If Oliver Stone bothered to go outside his Caracas hotel room into some of the small nearby businesses, he might meet the middle class folks who demonstrated many time en mass against Chavez’ attempt to become dicator.But if Stone went around the corner, he would find the lower middle class neighborhoods are dotted with small Pentecostal and Bible churches. And attending them would be the “people” he thinks he needs to save, who now are  learning how to save themselves, both spiritually and economically by attending small Pentecostal churches or Catholic charismatic renewal meetings.
One rarely reported story that may have drastic implications in the long run is that much of the third world is becoming Christian: And not just Christian, but Pentecostal.

Just like pundits bloviating on Pakistan being taken over by the Taliban ignored the Sindh and Punjabi educated middle class in Pakistan, so too those discussing Latin America need to recognize that there is a growing middle class that sees running a business for profit is not a sin of avarice but a deed blessed by Jesus, with whom they have a personal relationship.
An excellent series about this change can be found in a series of articles published last December in the Christian Science Monitor.

The Catholic answer, in the 1960s, came in the form of “liberation theology,” a Marxist-tinged approach to addressing the needs of the oppressed. It had enthusiastic supporters across Latin America, but soon got wrapped up in cold war politics. Religious scholars often quip: “Liberation theology opted for the poor, and the poor opted for Pentecostalism.”

This trend now includes not only small independent churches, but renewal groups in the Catholic churches such as the large El Shaddai Fellowship here in the Philippines, all of which are grass roots organizations. Even though they often were started by outsiders and connected with larger churches, it is the small local fellowships that are the key to their success.
For those displaced from the family villages by war, disaster, or economic poverty, these church groups replaced the family as sources of friendship and support, and the cheerful services replaced the family fiesta like masses of their villages and run by pastors from the lower middle class. (often Catholic churches in cities are large, impersonal, and run by upper class priests who are highly educated).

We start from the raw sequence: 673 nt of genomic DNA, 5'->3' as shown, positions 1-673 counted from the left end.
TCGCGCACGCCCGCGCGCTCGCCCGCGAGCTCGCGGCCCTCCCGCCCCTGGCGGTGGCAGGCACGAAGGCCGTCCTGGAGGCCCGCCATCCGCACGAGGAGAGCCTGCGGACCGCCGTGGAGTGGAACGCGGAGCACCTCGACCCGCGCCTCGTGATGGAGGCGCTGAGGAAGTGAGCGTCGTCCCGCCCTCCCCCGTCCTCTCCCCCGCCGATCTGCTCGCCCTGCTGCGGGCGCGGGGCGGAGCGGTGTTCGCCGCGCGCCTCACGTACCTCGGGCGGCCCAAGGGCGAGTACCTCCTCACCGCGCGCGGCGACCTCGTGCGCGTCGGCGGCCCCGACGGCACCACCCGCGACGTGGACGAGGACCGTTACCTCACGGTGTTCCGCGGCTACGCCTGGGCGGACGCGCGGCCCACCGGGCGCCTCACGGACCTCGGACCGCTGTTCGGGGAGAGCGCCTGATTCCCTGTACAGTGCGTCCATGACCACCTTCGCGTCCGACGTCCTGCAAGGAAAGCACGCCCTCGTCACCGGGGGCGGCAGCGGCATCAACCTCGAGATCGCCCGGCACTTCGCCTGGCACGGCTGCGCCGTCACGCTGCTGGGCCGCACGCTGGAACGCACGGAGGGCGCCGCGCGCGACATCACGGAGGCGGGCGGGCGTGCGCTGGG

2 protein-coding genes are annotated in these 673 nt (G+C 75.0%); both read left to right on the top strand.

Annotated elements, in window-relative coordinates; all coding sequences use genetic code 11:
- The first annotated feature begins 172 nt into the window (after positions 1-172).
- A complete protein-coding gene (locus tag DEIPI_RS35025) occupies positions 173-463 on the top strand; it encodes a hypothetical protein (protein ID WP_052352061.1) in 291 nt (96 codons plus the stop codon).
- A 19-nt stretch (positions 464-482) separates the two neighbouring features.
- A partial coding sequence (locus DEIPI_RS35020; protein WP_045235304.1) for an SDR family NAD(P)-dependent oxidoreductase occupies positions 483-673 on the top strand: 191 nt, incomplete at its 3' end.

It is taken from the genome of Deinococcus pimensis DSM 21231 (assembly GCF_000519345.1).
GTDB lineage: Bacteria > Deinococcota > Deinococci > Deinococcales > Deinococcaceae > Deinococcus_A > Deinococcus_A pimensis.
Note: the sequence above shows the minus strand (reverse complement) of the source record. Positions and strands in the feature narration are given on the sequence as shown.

In addition, many of these churches stress a “prosperity Gospel”, a variation of Calvinism that has a bad name in the US, but does empower poor people with the idea that God blesses prosperity and hard work. Instead of telling people: God loves the poor and suffering, so grin and bear it, the churches help people to learn how to better one’s own life and the lives of their family members with practical advice (including support for the truly needy).
Finally, the idea of a personal and positive emotional relationship to Jesus is a powerful way to give meaning to lives in turmoil. Many who turn to drugs to numb their loneliness and frustration– or who in the past would have joined revolutionary movements– now will find a powerful outlet to renew their lives, based on the Bible.
(The Bible stories of morality and holiness make a lot more sense to third world Christians, who see the similarity of those times to their own lives than, say, the elite of New York or London.)

What does this mean in the long run?

An ethical way to implement the capitalistic style of economy in those areas.

The Asian Tiger nations used the Confucian work ethic as a philosophical way to promote business. In Latin America, both the liberation theology and the feudal/traditional church branches of the Catholic church were blind to these ideas, but with Centesimus Annus  the church is now open to the idea that capitalism might be good and one can be holy while running a profitable business.
But more important are the grass roots changes:  a renewed Christianity, both Catholic and Protestant, that stresses hard work, personal honesty, and that promote practical ways to actually make a living in business.
Professor Phillip Jenkins has a book where he predicts this explosion of world wide Christianity that will be Pentecostal rather than Aristotilean; some worry correctly that such trends might lose the underpinning of Greek logic that made Christianity so open to the modern world.

Yet who is to say that a Christianity that survived the Thomasian/Aristotle rewriting of theology of the 1100’s  that allowed science, and the Calvinistic reforms that allowed the modern world’s economic system could very well evolve into a vibrant mystical yet practical Christianity of this bible based renewal?

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Nancy Reyes is a retired physician living in the rural Philippines. Her website is Finest Kind Clinic and Fishmarket and she writes about ethics/religion at Boinkie’s blog

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